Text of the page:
This topic explains the features of malicious crawlers and describes how to use WAF to block them.

It is noteworthy that, professional crawlers constantly change their crawling methods to bypass anti-crawling policies set by the website administrators. It is impossible to achieve perfect protection by applying fixed rules. In addition, anti-crawling has a strong association with the characteristics of your own business. Therefore, you must regularly review and update the protection policies to achieve relatively ideal results.

Distinguish malicious crawlers

Normal crawlers are usually labeled with marks similar to xxspider’s user-agent. They request in a regular manner, and the URLs and time are relatively scattered. If you perform an inverted nslookup or tracert on a legitimate crawler, you can always find the legitimate source address. For example, a Baidu crawler record is shown in the following figure.

However, malicious crawlers may send a large number of requests to a specific URL/interface of a domain name during a specific period of time. It may be an HTTP flood attack disguised as a crawler, or a crawler that crawls targeted sensitive information disguising as a third party. When the number of requests sent by a malicious crawler is large enough, it can usually cause a sharp rise in CPU usage, failure to open the website, and service interruptions.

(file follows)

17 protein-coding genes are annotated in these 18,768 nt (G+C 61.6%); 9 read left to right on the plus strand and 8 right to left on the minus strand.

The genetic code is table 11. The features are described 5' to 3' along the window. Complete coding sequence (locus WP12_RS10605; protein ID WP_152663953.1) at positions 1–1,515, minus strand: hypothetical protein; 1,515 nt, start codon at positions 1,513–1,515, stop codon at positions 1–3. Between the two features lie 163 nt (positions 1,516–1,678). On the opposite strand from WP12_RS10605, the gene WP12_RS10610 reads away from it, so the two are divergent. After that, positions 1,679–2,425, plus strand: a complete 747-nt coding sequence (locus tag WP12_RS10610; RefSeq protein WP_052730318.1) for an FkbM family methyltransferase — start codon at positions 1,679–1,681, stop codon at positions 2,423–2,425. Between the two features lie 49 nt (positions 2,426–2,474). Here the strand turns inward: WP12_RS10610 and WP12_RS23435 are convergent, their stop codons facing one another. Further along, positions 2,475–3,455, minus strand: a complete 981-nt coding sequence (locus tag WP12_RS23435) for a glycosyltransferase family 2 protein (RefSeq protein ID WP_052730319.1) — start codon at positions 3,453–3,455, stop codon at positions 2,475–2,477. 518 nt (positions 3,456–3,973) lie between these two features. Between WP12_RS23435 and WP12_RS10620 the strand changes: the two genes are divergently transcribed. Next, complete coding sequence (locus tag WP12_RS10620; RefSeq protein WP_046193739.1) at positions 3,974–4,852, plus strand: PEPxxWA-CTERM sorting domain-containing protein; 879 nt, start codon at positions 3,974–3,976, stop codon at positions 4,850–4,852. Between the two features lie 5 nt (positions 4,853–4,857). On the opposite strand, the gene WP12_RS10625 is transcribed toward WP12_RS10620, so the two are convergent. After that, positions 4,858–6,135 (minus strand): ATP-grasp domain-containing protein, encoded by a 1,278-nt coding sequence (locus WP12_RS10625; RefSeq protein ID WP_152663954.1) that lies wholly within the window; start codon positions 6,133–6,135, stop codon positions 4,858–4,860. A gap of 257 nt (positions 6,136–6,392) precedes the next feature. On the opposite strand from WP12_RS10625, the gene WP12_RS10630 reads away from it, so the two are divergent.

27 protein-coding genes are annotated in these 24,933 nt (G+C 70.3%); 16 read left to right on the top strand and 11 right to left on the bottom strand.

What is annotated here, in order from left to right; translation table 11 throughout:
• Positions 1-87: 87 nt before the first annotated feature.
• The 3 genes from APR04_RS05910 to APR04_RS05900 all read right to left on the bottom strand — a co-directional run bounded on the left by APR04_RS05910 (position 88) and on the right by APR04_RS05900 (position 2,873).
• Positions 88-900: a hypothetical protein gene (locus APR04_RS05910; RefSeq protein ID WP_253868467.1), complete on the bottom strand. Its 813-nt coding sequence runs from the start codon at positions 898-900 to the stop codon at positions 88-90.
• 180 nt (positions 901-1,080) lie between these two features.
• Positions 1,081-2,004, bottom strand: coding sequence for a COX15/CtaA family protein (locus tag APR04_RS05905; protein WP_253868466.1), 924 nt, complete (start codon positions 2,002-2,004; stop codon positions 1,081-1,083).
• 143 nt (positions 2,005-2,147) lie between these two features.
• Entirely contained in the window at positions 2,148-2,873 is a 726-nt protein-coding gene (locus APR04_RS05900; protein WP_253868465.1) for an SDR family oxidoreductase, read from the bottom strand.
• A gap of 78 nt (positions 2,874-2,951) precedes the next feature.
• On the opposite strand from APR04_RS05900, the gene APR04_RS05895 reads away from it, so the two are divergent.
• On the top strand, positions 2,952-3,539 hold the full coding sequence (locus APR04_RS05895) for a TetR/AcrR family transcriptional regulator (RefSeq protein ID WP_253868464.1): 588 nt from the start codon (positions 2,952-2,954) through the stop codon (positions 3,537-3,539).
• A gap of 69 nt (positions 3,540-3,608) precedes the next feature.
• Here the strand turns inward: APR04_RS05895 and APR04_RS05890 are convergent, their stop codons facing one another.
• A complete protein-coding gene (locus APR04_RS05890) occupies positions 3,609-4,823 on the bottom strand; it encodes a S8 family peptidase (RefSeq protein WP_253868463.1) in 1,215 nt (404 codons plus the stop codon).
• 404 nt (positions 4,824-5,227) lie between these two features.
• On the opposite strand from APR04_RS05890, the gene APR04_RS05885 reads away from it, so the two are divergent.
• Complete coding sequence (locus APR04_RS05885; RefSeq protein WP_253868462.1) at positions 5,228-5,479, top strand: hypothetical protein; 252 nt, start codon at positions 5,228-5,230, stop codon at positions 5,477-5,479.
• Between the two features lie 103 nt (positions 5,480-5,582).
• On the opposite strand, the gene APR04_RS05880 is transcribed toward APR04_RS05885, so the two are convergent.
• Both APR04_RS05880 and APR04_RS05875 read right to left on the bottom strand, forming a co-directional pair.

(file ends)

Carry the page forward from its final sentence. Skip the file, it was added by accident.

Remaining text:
WAF performs Risk warning against malicious crawlers, and alerts you about yesterday’s crawler requests. You can configure one or more of the following rules based on your actual business situation, to block the corresponding crawler requests.

Configure HTTP ACL policy to block specific crawlers

You can configure the HTTP ACL policy to use user-agent, URL, and other keywords to filter out malicious crawler requests. For example, the following configuration only allows Baidu crawler, and filters out other crawlers (keywords are not case-sensitive).

Note Multiple conditions in a rule are connected by the “AND” logical relationship, that is, a request must satisfy all conditions of a rule for the rule to be effective.
You can use the following configurations to prevent all crawlers from accessing contents under the /userinfo directory.

Configure custom HTTP flood policies to block malicious requests

Using custom HTTP flood protection rules allows you to set a few specific URLs blocking rules under certain access frequency.